In today’s National Football League, it’s very hard to compete for a championship without an All-Pro caliber Quarterback. Those with Pro-Bowlers at the position are usually in the discussion, while those with anything less than that are generally !@#$ outta luck. Thankfully for the Chiefs, they have the joker of the proverbial deck, (two-time MVP) Patrick Mahomes, who believe it or not is coming off what in many respects was his greatest campaign. What this guy has managed to accomplish before the age of twenty-eight is nothing short of remarkable; in just five seasons as the starter, Mahomes (pictured above) has posted a 63-16 record, while completing 66.4% of his passes for an average of 303.3 yards per game on 7.53 net yards per attempt, with 192 touchdowns in comparison to forty-eight interceptions, while earning five Pro-Bowl nods, a pair of All-Pro selections, an Offensive Player of the Year award (2018) and those aforementioned MVP trophies in 2018 and 2022. Furthermore, he owns an 11-3 record in the playoffs, where he has connected on 67.3% of his throws for averages of 291.7 yards per game and 7.01 net yards per attempt, with thirty-five touchdowns opposed to seven interceptions, advancing to the at the very least, the AFC Championship Game in each of the last five years. However, as we stated earlier, 2022 appears to be the cream of the crop for the 27-year-old, who logged career-highs in a slew of categories, including completion percentage (67.1%), passing yards (5,250), fourth quarter comebacks (4) and game-winning drives (4). Many wondered how he would be affected by the departure of (All-Pro Receiver) Tyreek Hill, who in four years together accounted for 4,854 yards and forty-three touchdowns, but all Mahomes did was adjust his approach, taking what the defense gave him and getting the ball to the open man. Last season saw the signal-caller average the lowest intended air yards per attempt of his career (7.2), while also posting the lowest percentage of “bad throws” (15.4%). He also received the lowest pressure percentage of his career to boot (19.4%), with all those figures representing a more mature, proactive approach, spreading the wealth to Tight Ends and Tailbacks, who comprised over half of his completed passes (54.7%). Needless to say, this will have to continue for the foreseeable future, for Mahomes will be eating up a much larger portion of Kansas City’s salary cap (which is the primary reason that the franchise decided to trade Hill), with his annual figure set to venture over $46 million next season and remain there for the final eight years of his mammoth ten-year extension. Is he worth the money? Absolutely. They’ll just need him to continue his perfection of the craft as it becomes more and more difficult to surround him with premium talent.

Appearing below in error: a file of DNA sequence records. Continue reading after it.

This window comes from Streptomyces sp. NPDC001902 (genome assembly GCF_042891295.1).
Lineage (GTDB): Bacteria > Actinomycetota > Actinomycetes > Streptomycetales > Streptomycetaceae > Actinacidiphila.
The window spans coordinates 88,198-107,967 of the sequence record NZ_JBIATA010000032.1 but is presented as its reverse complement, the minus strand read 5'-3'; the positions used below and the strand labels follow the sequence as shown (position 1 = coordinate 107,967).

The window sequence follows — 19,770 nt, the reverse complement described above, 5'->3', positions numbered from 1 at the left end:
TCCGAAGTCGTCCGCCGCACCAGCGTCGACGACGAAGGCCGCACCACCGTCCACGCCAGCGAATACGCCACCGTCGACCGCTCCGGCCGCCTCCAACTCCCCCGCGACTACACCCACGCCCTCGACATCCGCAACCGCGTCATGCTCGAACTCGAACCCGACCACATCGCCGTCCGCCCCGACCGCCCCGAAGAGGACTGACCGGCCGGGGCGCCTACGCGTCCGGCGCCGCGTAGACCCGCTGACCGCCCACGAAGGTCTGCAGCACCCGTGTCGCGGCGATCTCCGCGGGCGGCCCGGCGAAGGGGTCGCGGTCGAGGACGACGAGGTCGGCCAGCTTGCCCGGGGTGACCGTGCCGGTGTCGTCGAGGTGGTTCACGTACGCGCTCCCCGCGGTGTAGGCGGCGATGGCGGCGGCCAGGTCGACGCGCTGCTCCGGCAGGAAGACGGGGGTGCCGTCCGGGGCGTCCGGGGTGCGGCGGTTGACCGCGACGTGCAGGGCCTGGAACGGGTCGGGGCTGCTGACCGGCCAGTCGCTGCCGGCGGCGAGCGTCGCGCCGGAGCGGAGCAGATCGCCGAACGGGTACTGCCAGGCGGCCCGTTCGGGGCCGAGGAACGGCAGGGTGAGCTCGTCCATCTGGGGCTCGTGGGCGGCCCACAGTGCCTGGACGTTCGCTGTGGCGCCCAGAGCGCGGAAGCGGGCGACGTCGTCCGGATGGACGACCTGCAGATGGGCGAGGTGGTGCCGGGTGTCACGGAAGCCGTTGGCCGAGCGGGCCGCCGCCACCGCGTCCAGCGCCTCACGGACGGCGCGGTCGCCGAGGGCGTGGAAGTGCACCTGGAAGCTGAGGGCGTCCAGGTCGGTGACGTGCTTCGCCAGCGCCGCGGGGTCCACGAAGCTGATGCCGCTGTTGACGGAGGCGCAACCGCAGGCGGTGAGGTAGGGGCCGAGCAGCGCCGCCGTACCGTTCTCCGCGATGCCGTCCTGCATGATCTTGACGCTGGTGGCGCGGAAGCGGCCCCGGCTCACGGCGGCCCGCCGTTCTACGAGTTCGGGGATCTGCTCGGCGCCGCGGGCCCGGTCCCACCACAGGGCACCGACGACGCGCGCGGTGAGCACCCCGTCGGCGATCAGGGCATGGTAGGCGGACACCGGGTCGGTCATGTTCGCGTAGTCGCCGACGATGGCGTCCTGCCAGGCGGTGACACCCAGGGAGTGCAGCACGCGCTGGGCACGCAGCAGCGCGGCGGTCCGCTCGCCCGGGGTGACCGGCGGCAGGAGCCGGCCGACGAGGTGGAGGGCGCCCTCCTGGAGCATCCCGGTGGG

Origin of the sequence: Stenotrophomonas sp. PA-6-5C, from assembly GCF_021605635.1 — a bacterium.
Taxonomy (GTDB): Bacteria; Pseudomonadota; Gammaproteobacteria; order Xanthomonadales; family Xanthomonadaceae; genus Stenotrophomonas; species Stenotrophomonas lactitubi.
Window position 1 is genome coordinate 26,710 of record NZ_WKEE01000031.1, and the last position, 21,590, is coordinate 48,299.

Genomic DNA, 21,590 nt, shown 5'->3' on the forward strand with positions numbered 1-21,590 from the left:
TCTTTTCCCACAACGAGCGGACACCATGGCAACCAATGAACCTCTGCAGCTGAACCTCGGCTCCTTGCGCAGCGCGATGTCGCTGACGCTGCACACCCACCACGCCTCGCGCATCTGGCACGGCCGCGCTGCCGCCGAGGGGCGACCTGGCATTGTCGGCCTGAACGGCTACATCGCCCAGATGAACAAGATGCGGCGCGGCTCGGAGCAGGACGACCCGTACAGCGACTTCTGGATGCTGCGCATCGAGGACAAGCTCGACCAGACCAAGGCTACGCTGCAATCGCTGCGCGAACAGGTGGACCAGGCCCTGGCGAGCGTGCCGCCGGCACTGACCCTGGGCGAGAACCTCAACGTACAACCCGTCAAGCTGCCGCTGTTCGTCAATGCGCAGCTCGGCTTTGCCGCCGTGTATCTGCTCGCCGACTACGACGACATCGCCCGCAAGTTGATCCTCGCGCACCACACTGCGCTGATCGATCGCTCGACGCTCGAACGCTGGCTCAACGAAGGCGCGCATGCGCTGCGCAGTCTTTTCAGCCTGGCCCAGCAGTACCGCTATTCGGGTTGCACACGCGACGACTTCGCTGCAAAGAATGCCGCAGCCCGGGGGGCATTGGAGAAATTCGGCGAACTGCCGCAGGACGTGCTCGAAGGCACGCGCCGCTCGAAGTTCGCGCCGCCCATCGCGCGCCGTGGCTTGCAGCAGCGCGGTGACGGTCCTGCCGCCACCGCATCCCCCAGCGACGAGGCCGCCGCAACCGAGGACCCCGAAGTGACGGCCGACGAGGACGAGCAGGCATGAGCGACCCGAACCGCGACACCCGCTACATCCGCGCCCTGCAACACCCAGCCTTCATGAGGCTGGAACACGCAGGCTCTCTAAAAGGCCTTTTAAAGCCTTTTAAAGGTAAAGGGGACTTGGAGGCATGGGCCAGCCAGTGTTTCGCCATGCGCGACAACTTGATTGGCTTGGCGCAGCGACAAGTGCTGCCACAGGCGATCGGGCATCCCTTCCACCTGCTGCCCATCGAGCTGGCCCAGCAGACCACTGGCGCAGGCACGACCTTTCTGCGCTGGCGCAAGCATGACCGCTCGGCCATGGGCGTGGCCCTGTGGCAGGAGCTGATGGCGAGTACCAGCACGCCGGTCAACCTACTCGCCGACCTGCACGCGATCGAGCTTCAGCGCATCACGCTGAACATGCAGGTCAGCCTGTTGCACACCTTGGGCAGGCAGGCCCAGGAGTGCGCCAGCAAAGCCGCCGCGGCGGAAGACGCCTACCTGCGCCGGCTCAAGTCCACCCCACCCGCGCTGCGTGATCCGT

Big Red’s Reign